Very well. Yes, Leader of the Majority Party.
Hon. Speaker, we want the Chair of the Departmental Committee on Trade, Industry and Cooperatives to give this House a categorical answer and commitment that from tomorrow, he will summon all relevant government agencies not only KEBS, KRA, Kenya Ports Authority (KPA) but also Cabinet Secretary (CS) the National Treasury and CS for Industry, So that we know. This story of raiding small wholesalers and retailers we do not want that business. We want this matter… This House is under obligation and we represent the people of Kenya who are eating mercury and copper. We want the Chair to start investigating tomorrow. We cannot expect… You evade the big importers and go to Maralal, Garissa and Nakuru to invade a person who has 200, 100 or 50 bags of sugar and arraign them in court. Hon. Speaker, with your support, we want to be told how many people the Cabinet Secretary for the National Treasury, during the campaigns in the month of August, gazetted and who imported sugar, how many did industrial sugar, how many did normal sugar and how many did the sugar with mercury. We want to know that.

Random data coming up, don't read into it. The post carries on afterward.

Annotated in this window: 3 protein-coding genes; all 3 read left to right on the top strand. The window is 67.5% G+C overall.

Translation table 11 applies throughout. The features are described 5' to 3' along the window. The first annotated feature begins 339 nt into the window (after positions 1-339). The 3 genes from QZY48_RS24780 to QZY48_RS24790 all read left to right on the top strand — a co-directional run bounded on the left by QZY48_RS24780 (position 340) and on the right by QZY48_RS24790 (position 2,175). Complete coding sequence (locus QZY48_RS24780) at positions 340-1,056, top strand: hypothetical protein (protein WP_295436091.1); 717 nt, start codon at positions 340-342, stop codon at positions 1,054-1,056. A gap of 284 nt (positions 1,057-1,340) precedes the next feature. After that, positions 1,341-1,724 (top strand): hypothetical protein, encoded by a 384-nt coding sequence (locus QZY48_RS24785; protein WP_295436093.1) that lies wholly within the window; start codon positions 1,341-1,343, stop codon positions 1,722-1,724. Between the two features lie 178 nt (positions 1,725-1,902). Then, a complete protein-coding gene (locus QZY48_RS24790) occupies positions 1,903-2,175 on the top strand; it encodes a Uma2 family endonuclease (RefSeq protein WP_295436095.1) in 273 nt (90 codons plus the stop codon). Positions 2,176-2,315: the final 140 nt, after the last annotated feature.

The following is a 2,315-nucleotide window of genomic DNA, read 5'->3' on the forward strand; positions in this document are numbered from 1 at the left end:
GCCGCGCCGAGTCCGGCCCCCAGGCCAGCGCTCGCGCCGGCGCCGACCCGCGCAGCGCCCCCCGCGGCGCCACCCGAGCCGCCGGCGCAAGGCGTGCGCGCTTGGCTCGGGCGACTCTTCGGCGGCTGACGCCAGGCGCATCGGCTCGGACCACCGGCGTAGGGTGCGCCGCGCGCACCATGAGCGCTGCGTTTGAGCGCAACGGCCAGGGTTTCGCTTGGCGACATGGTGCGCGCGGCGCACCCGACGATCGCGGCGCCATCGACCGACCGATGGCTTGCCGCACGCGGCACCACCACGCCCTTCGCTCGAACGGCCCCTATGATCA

Leader of the Minority Party.
Hon. Speaker, I believe all of us appreciate this matter is very weighty. My concern with the period that the Chair has given us is that I really do not know whether he understands the magnitude of what we are asking. I will even expect that the Committee comes out clearly to tell us, which will include not just interrogating the Ministry of Trade and Industry but even that which deals with security. This is because if these products are getting into this country, they must be getting into the country through some entry points which require involvement of security. So, I am concerned about the one week that the Chair is giving us. We do not want half-baked and interim reports. We want a comprehensive report because the lives of Kenyans are at risk. This is a serious matter that, I think, the chairman needs to think through. That is why I doubted whether he actually understood or even heard in the first place the request for the statement. I think the Chair needs to be realistic.
On a point of order, Hon. Speaker!
There is nothing out of order. The chair indicated that he will be able to come up with a report. This is not business really.